CORVALLIS - Oregon State University and the World Forestry Center have formally agreed to join forces for research, education, and exhibits to promote better public understanding about forests and forestry issues in the Pacific Northwest and beyond.
A formal agreement was signed this week by Glen Gilbert, president of the World Forestry Center, Paul Risser, president of OSU, and Hal Salwasser, dean of the OSU College of Forestry.
"This is a natural partnership," said Risser. "Oregon State University is known for its world-class College of Forestry and the World Forestry Center is dedicated to educating the general public about the important economic and environmental contributions made by managed forests."
The World Forestry Center is a non-profit educational institution founded in Portland in 1966. Its mission is to promote the establishment, protection, and sustainable management of forests and related resources globally through education, research, and demonstration.
"We are delighted to formalize our long-standing relationship with OSU and look forward to working together in the future, especially in international forestry and the center's fellowship program," Gilbert said.
Although the two institutions have worked on a variety of projects over the years, this new pact outlines specific areas in which the two will cooperate. They include:
- Promoting the World Forestry Center's international fellowship program and forming linkages between OSU students and the Center's international fellows. The World Forest Institute is WFC's research and information subsidiary. It offers an international fellowship program, which brings young forestry professionals to Oregon for a one-year residency during which each fellow receives exposure to forestry issues in the Pacific Northwest and completes a research project of interest.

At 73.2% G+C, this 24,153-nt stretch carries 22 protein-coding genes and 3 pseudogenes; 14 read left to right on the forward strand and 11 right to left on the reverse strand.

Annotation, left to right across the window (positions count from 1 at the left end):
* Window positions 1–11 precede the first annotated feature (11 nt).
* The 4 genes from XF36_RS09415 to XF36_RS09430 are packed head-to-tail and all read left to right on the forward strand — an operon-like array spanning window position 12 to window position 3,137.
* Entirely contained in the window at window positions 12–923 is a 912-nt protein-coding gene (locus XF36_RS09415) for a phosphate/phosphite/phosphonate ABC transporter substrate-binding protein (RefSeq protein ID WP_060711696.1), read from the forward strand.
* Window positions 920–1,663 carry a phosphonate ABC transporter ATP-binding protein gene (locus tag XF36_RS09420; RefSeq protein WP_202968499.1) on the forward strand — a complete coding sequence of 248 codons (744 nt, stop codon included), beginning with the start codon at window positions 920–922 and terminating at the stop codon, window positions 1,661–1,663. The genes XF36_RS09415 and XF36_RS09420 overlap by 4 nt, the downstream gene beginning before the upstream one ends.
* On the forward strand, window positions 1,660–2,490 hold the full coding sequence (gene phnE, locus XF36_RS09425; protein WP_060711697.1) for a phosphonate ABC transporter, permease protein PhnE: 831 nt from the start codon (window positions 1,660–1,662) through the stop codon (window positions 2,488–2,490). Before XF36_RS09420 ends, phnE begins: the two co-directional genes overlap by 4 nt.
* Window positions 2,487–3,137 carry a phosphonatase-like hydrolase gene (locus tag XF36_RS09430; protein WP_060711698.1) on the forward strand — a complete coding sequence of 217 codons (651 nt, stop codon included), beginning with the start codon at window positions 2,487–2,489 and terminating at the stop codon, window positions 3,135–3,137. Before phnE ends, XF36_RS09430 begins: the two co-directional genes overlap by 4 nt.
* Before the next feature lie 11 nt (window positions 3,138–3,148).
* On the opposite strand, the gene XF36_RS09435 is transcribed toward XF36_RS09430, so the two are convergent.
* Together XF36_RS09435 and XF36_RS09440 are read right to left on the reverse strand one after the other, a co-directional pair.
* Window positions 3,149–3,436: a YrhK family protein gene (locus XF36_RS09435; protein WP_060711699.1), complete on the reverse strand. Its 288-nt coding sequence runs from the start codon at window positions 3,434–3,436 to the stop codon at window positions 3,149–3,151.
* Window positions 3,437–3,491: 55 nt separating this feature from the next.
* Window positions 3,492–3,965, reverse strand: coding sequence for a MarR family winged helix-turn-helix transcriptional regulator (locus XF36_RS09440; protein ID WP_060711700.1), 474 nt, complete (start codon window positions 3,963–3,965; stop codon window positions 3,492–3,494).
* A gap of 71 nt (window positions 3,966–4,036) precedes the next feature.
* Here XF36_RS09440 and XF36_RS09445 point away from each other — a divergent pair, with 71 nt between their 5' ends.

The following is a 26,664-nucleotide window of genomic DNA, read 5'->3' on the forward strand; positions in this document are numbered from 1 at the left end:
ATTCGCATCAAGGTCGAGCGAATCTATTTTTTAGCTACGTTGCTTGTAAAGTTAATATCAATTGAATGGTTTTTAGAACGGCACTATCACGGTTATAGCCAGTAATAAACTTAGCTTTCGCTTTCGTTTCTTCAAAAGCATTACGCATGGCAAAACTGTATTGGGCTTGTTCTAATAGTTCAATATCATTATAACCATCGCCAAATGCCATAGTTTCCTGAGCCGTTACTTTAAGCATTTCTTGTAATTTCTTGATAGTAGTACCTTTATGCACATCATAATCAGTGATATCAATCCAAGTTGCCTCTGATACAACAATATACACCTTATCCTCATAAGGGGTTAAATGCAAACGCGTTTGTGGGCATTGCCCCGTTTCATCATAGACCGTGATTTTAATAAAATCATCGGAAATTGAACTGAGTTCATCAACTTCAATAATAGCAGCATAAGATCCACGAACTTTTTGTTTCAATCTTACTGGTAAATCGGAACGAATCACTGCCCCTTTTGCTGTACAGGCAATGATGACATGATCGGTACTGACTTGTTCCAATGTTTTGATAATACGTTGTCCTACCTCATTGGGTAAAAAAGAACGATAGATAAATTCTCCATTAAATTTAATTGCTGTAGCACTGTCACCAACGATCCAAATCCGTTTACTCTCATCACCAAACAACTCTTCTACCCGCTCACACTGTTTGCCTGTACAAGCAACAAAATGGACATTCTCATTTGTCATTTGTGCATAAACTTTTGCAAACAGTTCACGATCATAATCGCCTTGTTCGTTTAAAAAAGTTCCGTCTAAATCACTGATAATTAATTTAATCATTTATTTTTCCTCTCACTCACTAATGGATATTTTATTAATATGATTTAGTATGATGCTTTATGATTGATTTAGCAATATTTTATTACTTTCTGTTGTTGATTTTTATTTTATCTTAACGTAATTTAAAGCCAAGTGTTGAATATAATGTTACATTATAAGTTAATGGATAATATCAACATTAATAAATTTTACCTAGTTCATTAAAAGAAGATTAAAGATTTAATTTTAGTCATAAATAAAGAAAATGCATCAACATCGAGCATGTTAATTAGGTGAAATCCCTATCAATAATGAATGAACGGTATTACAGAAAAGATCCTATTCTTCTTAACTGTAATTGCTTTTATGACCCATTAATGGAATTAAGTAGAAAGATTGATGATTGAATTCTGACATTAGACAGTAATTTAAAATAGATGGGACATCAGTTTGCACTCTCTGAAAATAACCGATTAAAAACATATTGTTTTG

- Fostering internships at WFC by OSU students; developing exhibits for WFC's museum; jointly promoting OSU's International Forest Engineering Institute; participating jointly in OSU's Oregon Forestry Institute for Teachers and in WFC's International Summer Educators' Workshop; and organization of field visits and other forestry-related activities for the general public.
- Cooperatively pursuing projects of mutual interest and benefit that will serve the people of the state and the profession of forestry. Principals of both parties will meet at least twice a year to review and evaluate joint activities and examine possibilities for additional cooperation.